Considering the vigorous dialogue that followed James’ post earlier in the week, I want to keep the discussion going by drawing attention to James Kay’s editorial in the July issue of Theology Today. Kay raises important questions related to American Christianity and what he describes as the ‘idols’ claiming the allegiance of some American evangelicals (e.g. nationalism and militarism).
The context for Kay’s remarks is the firestorm that followed Pastor Gregory Boyd’s sermon series in 2006 at his Minnesota mega-church in which he rejected the notion that the United States is a ‘Christian’ nation, refused to hang the American flag in the sanctuary, and urged that Christians stopped glorifying American military campaigns. The result? A thousand members left Boyd’s church, some before the end of the sermon series.
In light of the problem represented by the scenario at Boyd’s church, what American Christians require, Kay argues, is a healthy dose of ‘atheism’ – atheism’s protest against all deities that is. Christians need to take atheism’s critique captive and press it into the service of a robust cultural criticism, one that can identify and reject the idols that inhabit the church’s societal setting.
‘Pastor Boyd’s public airing of his disbelief in certain de facto dogmas of the evangelical movement…withdrew sacral support from the American idols that were claiming unqualified Christian allegiance and sanction from the language and practices of the church. The lesson here is that in order to become a true Christian or a true pastor, at least in America, one may have to become something of an atheist. Perhaps the protest of traditional atheism against all deities, when taken captive by the gospel (cf. 2 Cor 10:5) and thereby “regenerated” and “reformed,” can be impressed into the gospel’s service of cultural criticism.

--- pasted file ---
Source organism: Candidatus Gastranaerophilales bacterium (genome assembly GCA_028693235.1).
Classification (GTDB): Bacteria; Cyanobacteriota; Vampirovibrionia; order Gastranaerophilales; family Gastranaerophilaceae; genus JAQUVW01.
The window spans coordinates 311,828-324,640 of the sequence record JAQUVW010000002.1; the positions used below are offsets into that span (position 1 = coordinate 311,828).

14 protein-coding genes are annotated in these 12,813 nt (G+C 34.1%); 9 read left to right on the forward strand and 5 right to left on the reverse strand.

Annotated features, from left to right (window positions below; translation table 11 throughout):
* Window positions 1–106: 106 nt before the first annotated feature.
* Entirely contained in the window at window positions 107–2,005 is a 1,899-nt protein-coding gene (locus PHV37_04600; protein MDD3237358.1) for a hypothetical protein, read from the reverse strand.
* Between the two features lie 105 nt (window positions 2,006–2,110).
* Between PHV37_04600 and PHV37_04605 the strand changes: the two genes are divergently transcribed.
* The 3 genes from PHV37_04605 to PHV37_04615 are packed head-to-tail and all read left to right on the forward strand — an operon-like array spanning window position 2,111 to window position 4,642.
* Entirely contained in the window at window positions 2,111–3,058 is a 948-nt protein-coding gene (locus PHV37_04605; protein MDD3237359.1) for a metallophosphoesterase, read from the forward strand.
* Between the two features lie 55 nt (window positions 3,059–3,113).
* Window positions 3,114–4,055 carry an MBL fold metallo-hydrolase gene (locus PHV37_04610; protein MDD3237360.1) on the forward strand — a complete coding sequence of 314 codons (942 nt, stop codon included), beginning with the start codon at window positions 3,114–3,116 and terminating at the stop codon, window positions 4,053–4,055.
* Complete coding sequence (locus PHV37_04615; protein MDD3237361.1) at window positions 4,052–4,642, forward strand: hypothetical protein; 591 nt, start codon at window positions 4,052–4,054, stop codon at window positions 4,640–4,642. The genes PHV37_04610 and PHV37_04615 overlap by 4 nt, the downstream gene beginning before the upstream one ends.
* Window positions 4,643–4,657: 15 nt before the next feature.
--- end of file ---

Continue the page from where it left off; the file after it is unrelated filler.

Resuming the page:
…In the Greco-Roman world, where many gods were tolerated and honored as transcendental strands binding together a cosmopolitan empire, the refusal of Christians to take part in the customary obligations and oaths of civil religion (“Caesar is Lord!”) must have made them appear thoroughgoing atheists to their devout neighbors. In light of this history of resistance to popular forms of socially sanctioned religion, its retrieval might lead Christians to greater faithfulness to the disbelief entailed by the gospel. By honoring their ancient reputation as atheists, Christians might be emboldened to utter an occasional “anathema” to the reigning deities of contemporary society (‘Christian Atheism?’ Theology Today, 65 (2) July 2008: pp 142-43).’
Kay’s remarks, both perceptive and direct, should raise some questions that we can pursue here with some specifics: What are the reigning ‘idols’ and ‘deities’ of contemporary society threatening to hold the allegiance of American Christians? And, what might ‘Christian disbelief’ (Christian ‘atheism’) entail for those committed to the Gospel?
On the eve of the American presidential elections, discussions such as these can become unnecessarily (or at least too quickly) polemical. In posting Kay’s remarks on American evangelical Christianity, my point is not to argue for or against specific issues but to get us thinking about the practice of ‘Christian atheism’: standing for the Gospel and in doing so standing against the ‘deities’ that hold sway in American culture. A practice that has always characterized the church when it was most faithful to the Gospel.
What might some of these ‘idols’ be and how is their allegiance manifested by Christians? That’s where our discussion should start. What do you think?